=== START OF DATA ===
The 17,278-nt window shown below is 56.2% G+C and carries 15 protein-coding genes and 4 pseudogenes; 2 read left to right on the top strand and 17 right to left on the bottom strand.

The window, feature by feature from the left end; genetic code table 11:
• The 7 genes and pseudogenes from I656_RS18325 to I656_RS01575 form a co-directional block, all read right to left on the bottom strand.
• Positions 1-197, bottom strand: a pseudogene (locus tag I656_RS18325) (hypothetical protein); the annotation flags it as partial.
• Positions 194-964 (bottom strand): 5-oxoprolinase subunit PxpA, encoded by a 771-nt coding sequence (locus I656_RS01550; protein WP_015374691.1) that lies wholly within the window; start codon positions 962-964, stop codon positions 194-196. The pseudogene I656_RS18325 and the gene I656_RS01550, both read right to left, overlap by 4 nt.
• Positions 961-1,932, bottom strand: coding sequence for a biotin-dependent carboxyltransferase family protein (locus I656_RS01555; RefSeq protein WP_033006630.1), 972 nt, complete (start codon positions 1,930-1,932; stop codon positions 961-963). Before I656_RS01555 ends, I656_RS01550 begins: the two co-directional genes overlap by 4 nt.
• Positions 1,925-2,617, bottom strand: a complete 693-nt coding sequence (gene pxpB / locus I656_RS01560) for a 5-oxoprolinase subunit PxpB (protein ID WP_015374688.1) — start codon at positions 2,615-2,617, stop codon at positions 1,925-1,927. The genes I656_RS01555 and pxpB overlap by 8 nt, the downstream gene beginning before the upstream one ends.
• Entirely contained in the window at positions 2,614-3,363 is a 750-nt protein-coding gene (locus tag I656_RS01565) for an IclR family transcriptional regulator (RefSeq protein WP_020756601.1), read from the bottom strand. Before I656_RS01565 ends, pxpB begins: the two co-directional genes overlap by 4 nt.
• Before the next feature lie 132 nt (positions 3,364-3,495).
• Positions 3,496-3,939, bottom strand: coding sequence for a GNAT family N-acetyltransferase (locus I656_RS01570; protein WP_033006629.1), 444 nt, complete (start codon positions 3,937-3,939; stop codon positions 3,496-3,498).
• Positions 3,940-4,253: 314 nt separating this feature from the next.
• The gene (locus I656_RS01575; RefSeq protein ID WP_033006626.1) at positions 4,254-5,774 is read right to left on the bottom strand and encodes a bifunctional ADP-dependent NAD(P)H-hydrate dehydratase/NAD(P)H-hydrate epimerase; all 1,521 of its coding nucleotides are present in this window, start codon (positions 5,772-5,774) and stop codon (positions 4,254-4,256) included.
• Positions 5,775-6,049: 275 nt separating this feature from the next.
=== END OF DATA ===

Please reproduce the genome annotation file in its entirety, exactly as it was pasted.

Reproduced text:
The 17,278-nt window shown below is 56.2% G+C and carries 15 protein-coding genes and 4 pseudogenes; 2 read left to right on the top strand and 17 right to left on the bottom strand.

The window, feature by feature from the left end; genetic code table 11:
• The 7 genes and pseudogenes from I656_RS18325 to I656_RS01575 form a co-directional block, all read right to left on the bottom strand.
• Positions 1-197, bottom strand: a pseudogene (locus tag I656_RS18325) (hypothetical protein); the annotation flags it as partial.
• Positions 194-964 (bottom strand): 5-oxoprolinase subunit PxpA, encoded by a 771-nt coding sequence (locus I656_RS01550; protein WP_015374691.1) that lies wholly within the window; start codon positions 962-964, stop codon positions 194-196. The pseudogene I656_RS18325 and the gene I656_RS01550, both read right to left, overlap by 4 nt.
• Positions 961-1,932, bottom strand: coding sequence for a biotin-dependent carboxyltransferase family protein (locus I656_RS01555; RefSeq protein WP_033006630.1), 972 nt, complete (start codon positions 1,930-1,932; stop codon positions 961-963). Before I656_RS01555 ends, I656_RS01550 begins: the two co-directional genes overlap by 4 nt.
• Positions 1,925-2,617, bottom strand: a complete 693-nt coding sequence (gene pxpB / locus I656_RS01560) for a 5-oxoprolinase subunit PxpB (protein ID WP_015374688.1) — start codon at positions 2,615-2,617, stop codon at positions 1,925-1,927. The genes I656_RS01555 and pxpB overlap by 8 nt, the downstream gene beginning before the upstream one ends.
• Entirely contained in the window at positions 2,614-3,363 is a 750-nt protein-coding gene (locus tag I656_RS01565) for an IclR family transcriptional regulator (RefSeq protein WP_020756601.1), read from the bottom strand. Before I656_RS01565 ends, pxpB begins: the two co-directional genes overlap by 4 nt.
• Before the next feature lie 132 nt (positions 3,364-3,495).
• Positions 3,496-3,939, bottom strand: coding sequence for a GNAT family N-acetyltransferase (locus I656_RS01570; protein WP_033006629.1), 444 nt, complete (start codon positions 3,937-3,939; stop codon positions 3,496-3,498).
• Positions 3,940-4,253: 314 nt separating this feature from the next.
• The gene (locus I656_RS01575; RefSeq protein ID WP_033006626.1) at positions 4,254-5,774 is read right to left on the bottom strand and encodes a bifunctional ADP-dependent NAD(P)H-hydrate dehydratase/NAD(P)H-hydrate epimerase; all 1,521 of its coding nucleotides are present in this window, start codon (positions 5,772-5,774) and stop codon (positions 4,254-4,256) included.
• Positions 5,775-6,049: 275 nt separating this feature from the next.